We start becoming who we are at an early age. Two milestones in particular, influenced who I am now.
When I was seven years old, my father stood patiently in the dark, murky waters of Wonder Lake at the end of the pier, his encouraging voice saying, “Jump.” We put his swimming lessons to the test.
Jumping in without a life jacket, I believed I would succeed in finding the surface of the water by holding my breath and wiggling through the water with my arms and legs. And, well, Dad was there.
This was the first of many incremental lessons that kept me safe in the water and taught me a lot about life. Belief in positive outcomes, trust in your coach, and consistent practice will get you there.
The next memory is a bit grittier than the first.
My life changed the summer before high school. I was thirteen.
I was diagnosed with scoliosis, a crooked spine. The illustration highlights the type of curvature.
The treatment required a full body brace extending from my torso all the way up to my chin. Two vertical metal bars straddled my spine and connected with two leather-covered pads holding the back of my head in place.
The brace was cold in the winter and the cast-like structure was hot in the summer. Immobilized from my hips up to my neck for three years, I could walk, but could not see the books I carried, nor could I eat in a normal way. Looking straight ahead was my only option.
The metal bars were like lightning rods for me: for change, for yearning, for making plans. This unexpected restriction and disablement fueled my attitude of “Anything is possible.”
Self-awareness came early to this teenager.
Turning sixteen, my Forrest Gump movie scene arrived as I walked right out of the brace. While he was being chased by bullies as the brace splintered away from his legs, I felt like my own insecurities vanished when the brace came off.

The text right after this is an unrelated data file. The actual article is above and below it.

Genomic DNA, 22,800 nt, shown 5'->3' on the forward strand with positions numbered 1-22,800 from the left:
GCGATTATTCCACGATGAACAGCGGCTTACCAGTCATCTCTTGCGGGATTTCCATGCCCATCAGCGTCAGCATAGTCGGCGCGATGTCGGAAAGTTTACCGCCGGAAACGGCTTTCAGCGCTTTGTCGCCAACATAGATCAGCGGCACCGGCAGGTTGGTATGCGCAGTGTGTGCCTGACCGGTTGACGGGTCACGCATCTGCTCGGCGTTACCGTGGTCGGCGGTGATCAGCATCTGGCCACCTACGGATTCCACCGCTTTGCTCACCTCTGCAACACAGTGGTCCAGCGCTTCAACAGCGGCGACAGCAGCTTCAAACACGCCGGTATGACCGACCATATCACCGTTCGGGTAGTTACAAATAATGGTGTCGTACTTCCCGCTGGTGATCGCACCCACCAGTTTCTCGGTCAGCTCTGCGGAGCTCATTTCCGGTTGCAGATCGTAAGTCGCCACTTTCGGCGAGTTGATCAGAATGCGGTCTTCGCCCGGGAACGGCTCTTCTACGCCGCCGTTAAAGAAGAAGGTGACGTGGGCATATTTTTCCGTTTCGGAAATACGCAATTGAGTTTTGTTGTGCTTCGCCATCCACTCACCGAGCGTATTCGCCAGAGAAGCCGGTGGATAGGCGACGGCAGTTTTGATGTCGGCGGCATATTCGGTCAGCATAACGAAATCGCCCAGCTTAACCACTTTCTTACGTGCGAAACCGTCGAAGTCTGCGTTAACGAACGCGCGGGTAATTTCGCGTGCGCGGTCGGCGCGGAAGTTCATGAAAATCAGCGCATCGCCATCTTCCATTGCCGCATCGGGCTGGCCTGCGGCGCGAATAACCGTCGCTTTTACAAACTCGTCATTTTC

In one day, I went from a fixed position to completely flexible and mobile. Dreams erupted into reality. I released the pent-up energy and ideas into a flurry of action.
Filled with gratitude, I savored every moment of mobility and committed to make my actions count. Even as I write this, I regard movement with reverence every day.
My study habits and good grades paid off in the form of college opportunities. What’s more, I could move, run, do backflips (literally), and drive a car. I had forged through to the other side of a major setback. My hard-won abilities of adapting to challenging circumstances came in handy as I encountered hurdles in subsequent years.
Now, how did these experiences translate to the ideas of career agility and response to change?
I’ve always considered myself an artist. The field of graphic design proved an ideal integration of both business and art.
Impatient to succeed, I moved ahead in my profession the way gamers move from one level to the next. I navigated roles within one organization until it was time to switch to another company. The adrenaline of mastery and progress consumed me.
Internal unrest or boredom led to role changes; occasionally I moved to a different company. Curiosity, learning new things, and earning an MBA, steered me to unique areas of interest and responsibility.
As an early adopter of workplace trends and technology, my career path included: artist, designer, entrepreneur, brand architect, sales professional, technology marketing executive, and workplace futurist.
My career in the tech sector launched a style of deliberate professional growth, guided by personal preferences and response to change.
When observing agile methods by software developers and marketing practitioners, I dug deeper into the topic of agility. The agile mindset meshed perfectly with persistent workplace change. Applying these methods to career navigation, I created the Career Agility Model.
The Agile Careerist Project was born. Starting with research, interviews, and stories, I developed a system of tools, workshops, and a book. The Project’s purpose is to help global workers navigate careers and change while optimizing creativity, growth, and happiness.
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